Almost a dozen AHA! boardmembers, students, and alumni showed up at Tuesday’s school board meeting to set the record straight after what they claim was a misleading news report by Noozhawk that suggested AHA!’s programs, which promote social-emotional development for junior high and high school students, were being dropped by the school district.
At the June 11 school board meeting, Assistant Superintendent of Student Services Frann Wageneck recommended discontinuing the $30,000 annual funding for the high school AHA’s Peace Builders program — which works with students to be mediators at school and home — and instead contracting with AHA! for social-emotional development training for school staff.
AHA! Executive Director Pilar Montoya clarified during her public comment [at this week’s meeting] that while funding is being shifted, the programs with AHA! are not being dropped but expanded. She mentioned after-school services and a five-week summer program and added that “more than 1,000 youth a year are being served by AHA!”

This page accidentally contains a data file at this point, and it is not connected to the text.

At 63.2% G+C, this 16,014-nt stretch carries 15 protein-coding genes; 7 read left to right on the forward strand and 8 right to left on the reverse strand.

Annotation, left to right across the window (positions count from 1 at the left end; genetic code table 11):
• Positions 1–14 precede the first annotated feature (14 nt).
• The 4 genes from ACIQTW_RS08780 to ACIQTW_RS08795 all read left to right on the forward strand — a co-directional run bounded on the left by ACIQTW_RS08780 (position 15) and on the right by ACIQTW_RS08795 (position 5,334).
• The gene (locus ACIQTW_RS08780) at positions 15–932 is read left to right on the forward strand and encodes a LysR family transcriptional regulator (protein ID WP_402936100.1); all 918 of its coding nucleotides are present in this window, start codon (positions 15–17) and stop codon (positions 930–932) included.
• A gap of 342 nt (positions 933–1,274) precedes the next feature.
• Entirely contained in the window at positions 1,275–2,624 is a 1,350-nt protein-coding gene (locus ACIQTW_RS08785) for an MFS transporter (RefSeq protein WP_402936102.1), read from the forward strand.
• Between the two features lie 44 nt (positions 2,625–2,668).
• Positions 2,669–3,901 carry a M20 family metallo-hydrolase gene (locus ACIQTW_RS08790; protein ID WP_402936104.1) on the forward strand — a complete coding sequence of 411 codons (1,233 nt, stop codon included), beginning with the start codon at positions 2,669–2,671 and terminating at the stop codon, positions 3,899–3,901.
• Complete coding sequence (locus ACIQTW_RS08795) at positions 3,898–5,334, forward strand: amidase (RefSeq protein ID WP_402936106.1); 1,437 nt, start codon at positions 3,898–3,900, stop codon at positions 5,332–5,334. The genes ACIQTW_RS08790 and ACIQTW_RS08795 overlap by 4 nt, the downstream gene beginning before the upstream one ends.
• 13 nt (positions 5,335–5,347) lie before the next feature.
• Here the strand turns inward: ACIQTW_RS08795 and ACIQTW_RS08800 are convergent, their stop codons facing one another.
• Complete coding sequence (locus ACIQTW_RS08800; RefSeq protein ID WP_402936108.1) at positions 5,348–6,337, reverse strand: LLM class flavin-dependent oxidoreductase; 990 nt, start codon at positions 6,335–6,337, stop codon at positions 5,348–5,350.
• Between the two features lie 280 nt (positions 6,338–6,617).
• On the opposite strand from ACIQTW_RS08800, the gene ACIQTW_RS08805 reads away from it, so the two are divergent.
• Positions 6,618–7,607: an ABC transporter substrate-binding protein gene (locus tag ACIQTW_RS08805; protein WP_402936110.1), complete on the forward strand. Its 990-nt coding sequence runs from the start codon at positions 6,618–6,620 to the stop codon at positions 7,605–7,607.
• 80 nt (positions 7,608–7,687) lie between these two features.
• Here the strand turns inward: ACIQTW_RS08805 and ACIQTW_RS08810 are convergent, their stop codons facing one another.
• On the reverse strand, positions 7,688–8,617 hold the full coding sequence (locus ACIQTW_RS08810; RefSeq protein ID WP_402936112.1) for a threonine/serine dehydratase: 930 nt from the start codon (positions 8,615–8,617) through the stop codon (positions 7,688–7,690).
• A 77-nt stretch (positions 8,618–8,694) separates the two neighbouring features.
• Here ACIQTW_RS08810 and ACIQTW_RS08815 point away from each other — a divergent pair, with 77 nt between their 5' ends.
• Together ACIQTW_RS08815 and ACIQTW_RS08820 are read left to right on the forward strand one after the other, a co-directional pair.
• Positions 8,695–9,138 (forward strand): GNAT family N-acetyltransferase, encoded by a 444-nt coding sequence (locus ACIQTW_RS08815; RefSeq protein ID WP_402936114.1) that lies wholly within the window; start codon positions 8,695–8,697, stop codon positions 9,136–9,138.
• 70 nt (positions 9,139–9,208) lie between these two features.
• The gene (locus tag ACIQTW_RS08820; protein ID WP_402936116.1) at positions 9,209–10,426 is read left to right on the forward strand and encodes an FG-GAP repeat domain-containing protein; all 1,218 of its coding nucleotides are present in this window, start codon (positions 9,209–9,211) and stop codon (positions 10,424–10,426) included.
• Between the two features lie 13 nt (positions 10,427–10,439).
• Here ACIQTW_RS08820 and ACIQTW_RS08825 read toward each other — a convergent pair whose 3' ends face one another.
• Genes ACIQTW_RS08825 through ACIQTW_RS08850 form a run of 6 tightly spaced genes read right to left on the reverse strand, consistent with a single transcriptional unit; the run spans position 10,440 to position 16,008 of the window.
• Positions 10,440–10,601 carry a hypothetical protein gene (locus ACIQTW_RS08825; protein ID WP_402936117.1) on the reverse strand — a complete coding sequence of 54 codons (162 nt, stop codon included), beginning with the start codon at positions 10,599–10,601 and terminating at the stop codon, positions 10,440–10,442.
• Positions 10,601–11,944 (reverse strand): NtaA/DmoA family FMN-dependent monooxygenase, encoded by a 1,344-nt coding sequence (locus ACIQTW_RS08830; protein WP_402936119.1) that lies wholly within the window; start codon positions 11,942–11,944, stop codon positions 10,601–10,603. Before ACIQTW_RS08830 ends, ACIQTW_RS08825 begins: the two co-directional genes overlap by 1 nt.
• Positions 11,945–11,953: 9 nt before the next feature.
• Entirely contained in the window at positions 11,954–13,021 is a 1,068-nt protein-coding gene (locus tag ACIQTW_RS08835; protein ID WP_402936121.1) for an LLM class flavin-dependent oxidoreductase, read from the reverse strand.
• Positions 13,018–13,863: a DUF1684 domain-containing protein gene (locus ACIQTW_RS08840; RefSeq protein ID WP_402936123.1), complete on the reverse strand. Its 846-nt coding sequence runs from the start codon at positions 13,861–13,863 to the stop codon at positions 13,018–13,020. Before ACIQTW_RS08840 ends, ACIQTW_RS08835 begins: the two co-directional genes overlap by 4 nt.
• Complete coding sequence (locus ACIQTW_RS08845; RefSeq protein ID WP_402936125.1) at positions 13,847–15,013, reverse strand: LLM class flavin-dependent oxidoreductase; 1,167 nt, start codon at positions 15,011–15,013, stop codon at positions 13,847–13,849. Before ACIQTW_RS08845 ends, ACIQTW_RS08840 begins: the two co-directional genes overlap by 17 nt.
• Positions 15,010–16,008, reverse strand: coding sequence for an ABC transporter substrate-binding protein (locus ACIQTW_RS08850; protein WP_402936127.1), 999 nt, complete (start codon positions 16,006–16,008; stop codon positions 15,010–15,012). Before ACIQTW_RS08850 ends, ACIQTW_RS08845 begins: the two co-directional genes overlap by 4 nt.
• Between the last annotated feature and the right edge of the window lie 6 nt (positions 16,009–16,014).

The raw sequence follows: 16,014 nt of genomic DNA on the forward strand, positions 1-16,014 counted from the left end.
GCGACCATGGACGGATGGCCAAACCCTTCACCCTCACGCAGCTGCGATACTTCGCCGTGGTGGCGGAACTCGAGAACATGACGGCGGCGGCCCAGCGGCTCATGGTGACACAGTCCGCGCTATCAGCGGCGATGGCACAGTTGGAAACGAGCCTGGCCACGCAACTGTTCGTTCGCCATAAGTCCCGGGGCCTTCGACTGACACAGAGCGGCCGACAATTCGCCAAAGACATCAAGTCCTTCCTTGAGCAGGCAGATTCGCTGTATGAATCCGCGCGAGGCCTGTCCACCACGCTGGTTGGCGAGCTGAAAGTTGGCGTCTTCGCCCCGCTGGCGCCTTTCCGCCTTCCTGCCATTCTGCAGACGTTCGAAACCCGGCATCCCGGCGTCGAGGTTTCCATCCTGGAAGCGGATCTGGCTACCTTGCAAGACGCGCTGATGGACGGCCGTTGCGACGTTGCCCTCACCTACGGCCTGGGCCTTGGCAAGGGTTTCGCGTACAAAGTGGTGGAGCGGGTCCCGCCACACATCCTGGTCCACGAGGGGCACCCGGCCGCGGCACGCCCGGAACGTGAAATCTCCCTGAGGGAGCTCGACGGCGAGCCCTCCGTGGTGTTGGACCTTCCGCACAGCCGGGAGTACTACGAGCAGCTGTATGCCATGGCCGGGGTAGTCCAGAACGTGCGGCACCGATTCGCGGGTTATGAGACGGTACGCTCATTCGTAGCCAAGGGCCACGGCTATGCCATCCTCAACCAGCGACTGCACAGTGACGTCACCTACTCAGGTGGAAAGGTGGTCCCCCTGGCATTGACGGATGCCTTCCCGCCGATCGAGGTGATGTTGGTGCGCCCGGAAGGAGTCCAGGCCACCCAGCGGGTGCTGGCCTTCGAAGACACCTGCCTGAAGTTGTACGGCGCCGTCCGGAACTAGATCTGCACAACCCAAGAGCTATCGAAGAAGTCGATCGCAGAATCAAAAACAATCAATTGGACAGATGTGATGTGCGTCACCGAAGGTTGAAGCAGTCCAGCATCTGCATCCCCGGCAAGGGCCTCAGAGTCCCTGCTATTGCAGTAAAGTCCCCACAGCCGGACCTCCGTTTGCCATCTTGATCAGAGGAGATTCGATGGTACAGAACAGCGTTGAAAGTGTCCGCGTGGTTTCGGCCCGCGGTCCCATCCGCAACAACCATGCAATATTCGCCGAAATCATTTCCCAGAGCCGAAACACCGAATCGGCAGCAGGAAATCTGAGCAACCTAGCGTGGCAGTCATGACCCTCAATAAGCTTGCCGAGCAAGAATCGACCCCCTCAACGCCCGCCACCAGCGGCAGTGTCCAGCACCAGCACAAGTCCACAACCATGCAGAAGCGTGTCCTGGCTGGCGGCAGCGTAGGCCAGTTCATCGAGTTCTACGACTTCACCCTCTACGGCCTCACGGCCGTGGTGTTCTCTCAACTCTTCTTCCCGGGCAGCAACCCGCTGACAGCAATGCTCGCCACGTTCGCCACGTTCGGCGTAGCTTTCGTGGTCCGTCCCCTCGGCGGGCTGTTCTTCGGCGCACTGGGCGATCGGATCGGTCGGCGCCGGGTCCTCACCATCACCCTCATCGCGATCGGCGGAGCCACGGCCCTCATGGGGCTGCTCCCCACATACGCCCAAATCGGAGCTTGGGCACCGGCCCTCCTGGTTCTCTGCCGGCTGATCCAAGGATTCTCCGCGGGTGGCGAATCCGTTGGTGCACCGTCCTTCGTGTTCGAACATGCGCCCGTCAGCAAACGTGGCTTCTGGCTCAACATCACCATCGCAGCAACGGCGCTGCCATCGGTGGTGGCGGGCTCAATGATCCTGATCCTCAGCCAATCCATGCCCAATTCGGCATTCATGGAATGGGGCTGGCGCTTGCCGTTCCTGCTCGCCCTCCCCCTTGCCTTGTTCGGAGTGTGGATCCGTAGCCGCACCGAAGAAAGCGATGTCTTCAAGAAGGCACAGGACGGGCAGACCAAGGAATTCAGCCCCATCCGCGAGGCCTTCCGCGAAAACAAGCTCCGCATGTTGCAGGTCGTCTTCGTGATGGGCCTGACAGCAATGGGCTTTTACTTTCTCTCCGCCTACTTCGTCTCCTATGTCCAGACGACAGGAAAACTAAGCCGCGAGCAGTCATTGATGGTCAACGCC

Several students and AHA! alumni also spoke during public comment and told the board how much the program meant to them. Almost all mentioned being introverted and pointed to the Peace Builders and AHA! for helping them come out of their shell and excel in high school and, for some, college. Gloria Sandoval, a 14-year-old Santa Barbara High sophomore, said AHA! helped her with her self-esteem and taught her coping mechanisms for her anxiety. “I can call them my new or second family,” she said.
While most commenters sang AHA!’s praises, Sheridan Rosenberg, a Fair Education member currently involved in a lawsuit with the district for its work with nonprofit Just Communities, asked the district to “stop bringing on unfettered nonprofits and bucketing money to them.”
While the district funds $30,000 a year for Peace Builders, AHA! fundraises more than $300,000 a year for Peace Builders and the other programs they offer to district youth, said Program Director Melissa Lowenstein.
Peace Builders will continue at Santa Barbara High, Dos Pueblos High, and the four junior high schools.